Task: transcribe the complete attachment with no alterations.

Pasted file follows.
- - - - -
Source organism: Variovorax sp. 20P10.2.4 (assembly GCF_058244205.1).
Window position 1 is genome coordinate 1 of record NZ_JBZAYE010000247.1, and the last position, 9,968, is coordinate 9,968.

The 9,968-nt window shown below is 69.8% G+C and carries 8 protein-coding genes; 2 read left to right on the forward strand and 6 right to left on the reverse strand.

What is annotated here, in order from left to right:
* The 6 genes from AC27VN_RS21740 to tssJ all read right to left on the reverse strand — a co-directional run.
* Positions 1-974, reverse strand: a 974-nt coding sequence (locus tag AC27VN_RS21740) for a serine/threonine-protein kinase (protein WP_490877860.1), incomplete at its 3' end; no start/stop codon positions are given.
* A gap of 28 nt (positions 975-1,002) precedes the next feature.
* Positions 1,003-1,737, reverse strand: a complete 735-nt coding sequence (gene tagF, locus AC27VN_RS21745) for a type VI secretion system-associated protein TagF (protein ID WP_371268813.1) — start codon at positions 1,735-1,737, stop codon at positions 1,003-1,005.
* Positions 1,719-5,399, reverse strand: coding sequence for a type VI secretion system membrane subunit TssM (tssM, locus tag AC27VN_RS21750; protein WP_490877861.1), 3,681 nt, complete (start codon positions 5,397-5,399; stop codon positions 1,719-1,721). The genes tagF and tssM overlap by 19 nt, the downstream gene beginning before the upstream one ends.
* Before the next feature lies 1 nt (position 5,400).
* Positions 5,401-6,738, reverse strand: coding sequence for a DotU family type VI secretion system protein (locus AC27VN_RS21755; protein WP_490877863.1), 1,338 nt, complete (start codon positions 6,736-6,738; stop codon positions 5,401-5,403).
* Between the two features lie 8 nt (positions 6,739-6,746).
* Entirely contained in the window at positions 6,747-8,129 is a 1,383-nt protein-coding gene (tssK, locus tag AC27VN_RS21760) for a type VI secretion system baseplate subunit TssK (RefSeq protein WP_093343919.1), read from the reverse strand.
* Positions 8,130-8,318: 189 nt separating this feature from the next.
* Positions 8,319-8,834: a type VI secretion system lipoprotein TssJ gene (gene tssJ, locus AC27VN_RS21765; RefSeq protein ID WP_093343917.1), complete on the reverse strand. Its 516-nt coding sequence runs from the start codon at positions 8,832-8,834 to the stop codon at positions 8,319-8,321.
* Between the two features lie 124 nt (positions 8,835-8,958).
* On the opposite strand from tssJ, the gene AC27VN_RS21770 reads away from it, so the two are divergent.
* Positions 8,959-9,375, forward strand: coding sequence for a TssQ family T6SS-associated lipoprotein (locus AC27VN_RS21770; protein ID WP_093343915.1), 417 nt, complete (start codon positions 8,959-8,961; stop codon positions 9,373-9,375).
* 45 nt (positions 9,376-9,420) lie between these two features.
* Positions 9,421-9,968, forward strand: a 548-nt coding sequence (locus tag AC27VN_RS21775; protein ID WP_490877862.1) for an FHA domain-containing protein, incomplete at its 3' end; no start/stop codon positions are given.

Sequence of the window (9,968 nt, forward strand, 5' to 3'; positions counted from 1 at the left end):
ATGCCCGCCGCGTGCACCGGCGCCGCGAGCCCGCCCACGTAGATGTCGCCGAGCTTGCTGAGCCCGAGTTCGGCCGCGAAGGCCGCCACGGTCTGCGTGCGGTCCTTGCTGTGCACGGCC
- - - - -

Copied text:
Source organism: Variovorax sp. 20P10.2.4 (assembly GCF_058244205.1).
Window position 1 is genome coordinate 1 of record NZ_JBZAYE010000247.1, and the last position, 9,968, is coordinate 9,968.

The 9,968-nt window shown below is 69.8% G+C and carries 8 protein-coding genes; 2 read left to right on the forward strand and 6 right to left on the reverse strand.

What is annotated here, in order from left to right:
* The 6 genes from AC27VN_RS21740 to tssJ all read right to left on the reverse strand — a co-directional run.
* Positions 1-974, reverse strand: a 974-nt coding sequence (locus tag AC27VN_RS21740) for a serine/threonine-protein kinase (protein WP_490877860.1), incomplete at its 3' end; no start/stop codon positions are given.
* A gap of 28 nt (positions 975-1,002) precedes the next feature.
* Positions 1,003-1,737, reverse strand: a complete 735-nt coding sequence (gene tagF, locus AC27VN_RS21745) for a type VI secretion system-associated protein TagF (protein ID WP_371268813.1) — start codon at positions 1,735-1,737, stop codon at positions 1,003-1,005.
* Positions 1,719-5,399, reverse strand: coding sequence for a type VI secretion system membrane subunit TssM (tssM, locus tag AC27VN_RS21750; protein WP_490877861.1), 3,681 nt, complete (start codon positions 5,397-5,399; stop codon positions 1,719-1,721). The genes tagF and tssM overlap by 19 nt, the downstream gene beginning before the upstream one ends.
* Before the next feature lies 1 nt (position 5,400).
* Positions 5,401-6,738, reverse strand: coding sequence for a DotU family type VI secretion system protein (locus AC27VN_RS21755; protein WP_490877863.1), 1,338 nt, complete (start codon positions 6,736-6,738; stop codon positions 5,401-5,403).
* Between the two features lie 8 nt (positions 6,739-6,746).
* Entirely contained in the window at positions 6,747-8,129 is a 1,383-nt protein-coding gene (tssK, locus tag AC27VN_RS21760) for a type VI secretion system baseplate subunit TssK (RefSeq protein WP_093343919.1), read from the reverse strand.
* Positions 8,130-8,318: 189 nt separating this feature from the next.
* Positions 8,319-8,834: a type VI secretion system lipoprotein TssJ gene (gene tssJ, locus AC27VN_RS21765; RefSeq protein ID WP_093343917.1), complete on the reverse strand. Its 516-nt coding sequence runs from the start codon at positions 8,832-8,834 to the stop codon at positions 8,319-8,321.
* Between the two features lie 124 nt (positions 8,835-8,958).
* On the opposite strand from tssJ, the gene AC27VN_RS21770 reads away from it, so the two are divergent.
* Positions 8,959-9,375, forward strand: coding sequence for a TssQ family T6SS-associated lipoprotein (locus AC27VN_RS21770; protein ID WP_093343915.1), 417 nt, complete (start codon positions 8,959-8,961; stop codon positions 9,373-9,375).
* 45 nt (positions 9,376-9,420) lie between these two features.
* Positions 9,421-9,968, forward strand: a 548-nt coding sequence (locus tag AC27VN_RS21775; protein ID WP_490877862.1) for an FHA domain-containing protein, incomplete at its 3' end; no start/stop codon positions are given.

Sequence of the window (9,968 nt, forward strand, 5' to 3'; positions counted from 1 at the left end):
ATGCCCGCCGCGTGCACCGGCGCCGCGAGCCCGCCCACGTAGATGTCGCCGAGCTTGCTGAGCCCGAGTTCGGCCGCGAAGGCCGCCACGGTCTGCGTGCGGTCCTTGCTGTGCACGGCC